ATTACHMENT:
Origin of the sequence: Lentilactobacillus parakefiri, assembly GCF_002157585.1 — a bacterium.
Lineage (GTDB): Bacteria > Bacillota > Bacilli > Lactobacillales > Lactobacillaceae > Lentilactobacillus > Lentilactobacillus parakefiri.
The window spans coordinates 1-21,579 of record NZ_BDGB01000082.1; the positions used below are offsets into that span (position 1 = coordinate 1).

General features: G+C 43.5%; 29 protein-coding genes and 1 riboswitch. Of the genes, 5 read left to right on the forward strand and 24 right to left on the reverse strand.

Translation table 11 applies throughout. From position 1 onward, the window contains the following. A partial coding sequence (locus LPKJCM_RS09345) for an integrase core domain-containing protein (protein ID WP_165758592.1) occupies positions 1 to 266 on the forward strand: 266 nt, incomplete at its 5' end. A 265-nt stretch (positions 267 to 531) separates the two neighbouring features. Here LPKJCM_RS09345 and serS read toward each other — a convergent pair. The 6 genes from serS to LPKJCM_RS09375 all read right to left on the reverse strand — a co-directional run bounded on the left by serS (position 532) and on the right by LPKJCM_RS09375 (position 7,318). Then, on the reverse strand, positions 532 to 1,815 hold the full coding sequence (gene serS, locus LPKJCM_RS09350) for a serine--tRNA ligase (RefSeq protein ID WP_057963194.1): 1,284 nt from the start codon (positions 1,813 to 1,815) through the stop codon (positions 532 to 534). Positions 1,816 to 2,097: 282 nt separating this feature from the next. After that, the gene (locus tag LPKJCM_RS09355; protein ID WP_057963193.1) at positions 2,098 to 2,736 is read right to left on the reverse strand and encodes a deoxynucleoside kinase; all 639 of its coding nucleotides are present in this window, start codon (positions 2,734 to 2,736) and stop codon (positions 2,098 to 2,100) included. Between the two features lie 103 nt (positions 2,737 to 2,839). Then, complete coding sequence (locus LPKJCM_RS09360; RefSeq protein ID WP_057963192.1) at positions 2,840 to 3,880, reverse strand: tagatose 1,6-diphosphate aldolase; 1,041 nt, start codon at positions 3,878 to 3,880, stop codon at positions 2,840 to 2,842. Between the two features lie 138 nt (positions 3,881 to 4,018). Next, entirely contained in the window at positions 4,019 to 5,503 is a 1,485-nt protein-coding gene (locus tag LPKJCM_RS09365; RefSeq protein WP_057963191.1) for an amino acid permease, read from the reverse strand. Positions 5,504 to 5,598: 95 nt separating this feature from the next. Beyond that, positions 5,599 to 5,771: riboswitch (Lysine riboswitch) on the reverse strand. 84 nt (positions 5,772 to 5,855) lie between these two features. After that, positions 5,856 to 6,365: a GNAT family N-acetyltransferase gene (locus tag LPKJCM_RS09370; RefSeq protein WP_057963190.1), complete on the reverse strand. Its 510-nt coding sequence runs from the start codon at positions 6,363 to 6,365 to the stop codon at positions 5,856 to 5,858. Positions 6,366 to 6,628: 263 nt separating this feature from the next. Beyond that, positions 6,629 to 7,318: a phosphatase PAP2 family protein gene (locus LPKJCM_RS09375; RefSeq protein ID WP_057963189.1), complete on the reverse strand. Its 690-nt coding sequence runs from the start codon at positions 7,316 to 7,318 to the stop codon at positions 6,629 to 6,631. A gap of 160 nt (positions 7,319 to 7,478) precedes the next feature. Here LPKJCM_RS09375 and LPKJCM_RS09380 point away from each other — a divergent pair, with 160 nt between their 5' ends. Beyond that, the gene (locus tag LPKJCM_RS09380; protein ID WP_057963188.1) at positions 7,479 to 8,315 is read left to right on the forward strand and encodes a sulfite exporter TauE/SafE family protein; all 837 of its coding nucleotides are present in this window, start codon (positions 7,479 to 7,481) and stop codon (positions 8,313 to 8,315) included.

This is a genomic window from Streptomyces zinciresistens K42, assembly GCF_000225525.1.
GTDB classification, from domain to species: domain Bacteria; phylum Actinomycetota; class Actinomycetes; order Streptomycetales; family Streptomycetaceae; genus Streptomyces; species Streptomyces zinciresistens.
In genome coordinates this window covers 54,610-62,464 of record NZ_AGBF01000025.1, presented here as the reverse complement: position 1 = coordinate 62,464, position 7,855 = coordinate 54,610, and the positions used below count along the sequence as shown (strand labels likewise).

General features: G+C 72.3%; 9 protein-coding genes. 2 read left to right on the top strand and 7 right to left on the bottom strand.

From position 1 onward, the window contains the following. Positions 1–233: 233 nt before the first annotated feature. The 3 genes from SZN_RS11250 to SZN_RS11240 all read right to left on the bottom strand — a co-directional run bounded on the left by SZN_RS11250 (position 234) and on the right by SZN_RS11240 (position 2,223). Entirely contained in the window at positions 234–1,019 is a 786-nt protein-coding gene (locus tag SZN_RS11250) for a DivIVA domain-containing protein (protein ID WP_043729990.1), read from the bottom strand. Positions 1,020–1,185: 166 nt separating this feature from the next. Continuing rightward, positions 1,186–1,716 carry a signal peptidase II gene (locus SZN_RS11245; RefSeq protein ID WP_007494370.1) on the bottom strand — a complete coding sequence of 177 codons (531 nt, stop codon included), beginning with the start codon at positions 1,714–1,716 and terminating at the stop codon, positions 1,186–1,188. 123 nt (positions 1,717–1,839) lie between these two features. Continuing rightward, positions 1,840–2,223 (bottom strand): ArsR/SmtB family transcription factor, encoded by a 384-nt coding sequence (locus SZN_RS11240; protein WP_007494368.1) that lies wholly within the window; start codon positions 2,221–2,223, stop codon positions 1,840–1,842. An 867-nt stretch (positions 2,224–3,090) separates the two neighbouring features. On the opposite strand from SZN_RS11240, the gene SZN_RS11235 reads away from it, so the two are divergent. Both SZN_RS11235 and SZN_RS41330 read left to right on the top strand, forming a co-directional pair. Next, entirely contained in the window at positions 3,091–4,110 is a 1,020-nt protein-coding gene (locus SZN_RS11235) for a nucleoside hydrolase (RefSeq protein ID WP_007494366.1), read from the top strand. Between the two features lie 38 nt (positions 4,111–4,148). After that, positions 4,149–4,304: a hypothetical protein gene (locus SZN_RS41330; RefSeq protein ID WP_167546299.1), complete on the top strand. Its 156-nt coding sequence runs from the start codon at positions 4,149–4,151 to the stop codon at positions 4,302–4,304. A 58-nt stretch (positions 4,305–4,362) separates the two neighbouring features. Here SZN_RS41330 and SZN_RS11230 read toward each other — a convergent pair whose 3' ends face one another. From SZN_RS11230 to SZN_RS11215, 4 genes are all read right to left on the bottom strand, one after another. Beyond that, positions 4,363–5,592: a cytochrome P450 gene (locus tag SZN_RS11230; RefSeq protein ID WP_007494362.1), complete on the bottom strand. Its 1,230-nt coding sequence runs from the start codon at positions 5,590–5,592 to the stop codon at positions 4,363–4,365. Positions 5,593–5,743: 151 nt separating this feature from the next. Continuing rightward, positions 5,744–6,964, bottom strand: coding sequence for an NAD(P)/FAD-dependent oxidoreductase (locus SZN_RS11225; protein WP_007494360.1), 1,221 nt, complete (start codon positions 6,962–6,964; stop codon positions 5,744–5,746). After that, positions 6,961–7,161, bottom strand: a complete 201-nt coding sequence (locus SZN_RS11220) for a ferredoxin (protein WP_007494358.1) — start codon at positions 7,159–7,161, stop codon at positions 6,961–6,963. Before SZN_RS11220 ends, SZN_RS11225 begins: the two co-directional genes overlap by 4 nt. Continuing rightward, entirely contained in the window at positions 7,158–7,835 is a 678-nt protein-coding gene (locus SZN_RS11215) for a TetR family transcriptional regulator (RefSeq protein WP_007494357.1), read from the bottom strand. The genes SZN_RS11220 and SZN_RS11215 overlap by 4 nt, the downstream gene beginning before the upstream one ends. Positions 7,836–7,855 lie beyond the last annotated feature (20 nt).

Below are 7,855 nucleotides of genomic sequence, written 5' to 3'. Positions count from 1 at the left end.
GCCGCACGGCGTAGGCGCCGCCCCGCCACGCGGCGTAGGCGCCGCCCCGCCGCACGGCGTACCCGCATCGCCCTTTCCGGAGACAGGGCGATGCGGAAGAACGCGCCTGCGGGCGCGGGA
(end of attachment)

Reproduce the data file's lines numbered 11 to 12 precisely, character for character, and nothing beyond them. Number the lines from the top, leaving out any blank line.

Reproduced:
Below are 7,855 nucleotides of genomic sequence, written 5' to 3'. Positions count from 1 at the left end.
GCCGCACGGCGTAGGCGCCGCCCCGCCACGCGGCGTAGGCGCCGCCCCGCCGCACGGCGTACCCGCATCGCCCTTTCCGGAGACAGGGCGATGCGGAAGAACGCGCCTGCGGGCGCGGGA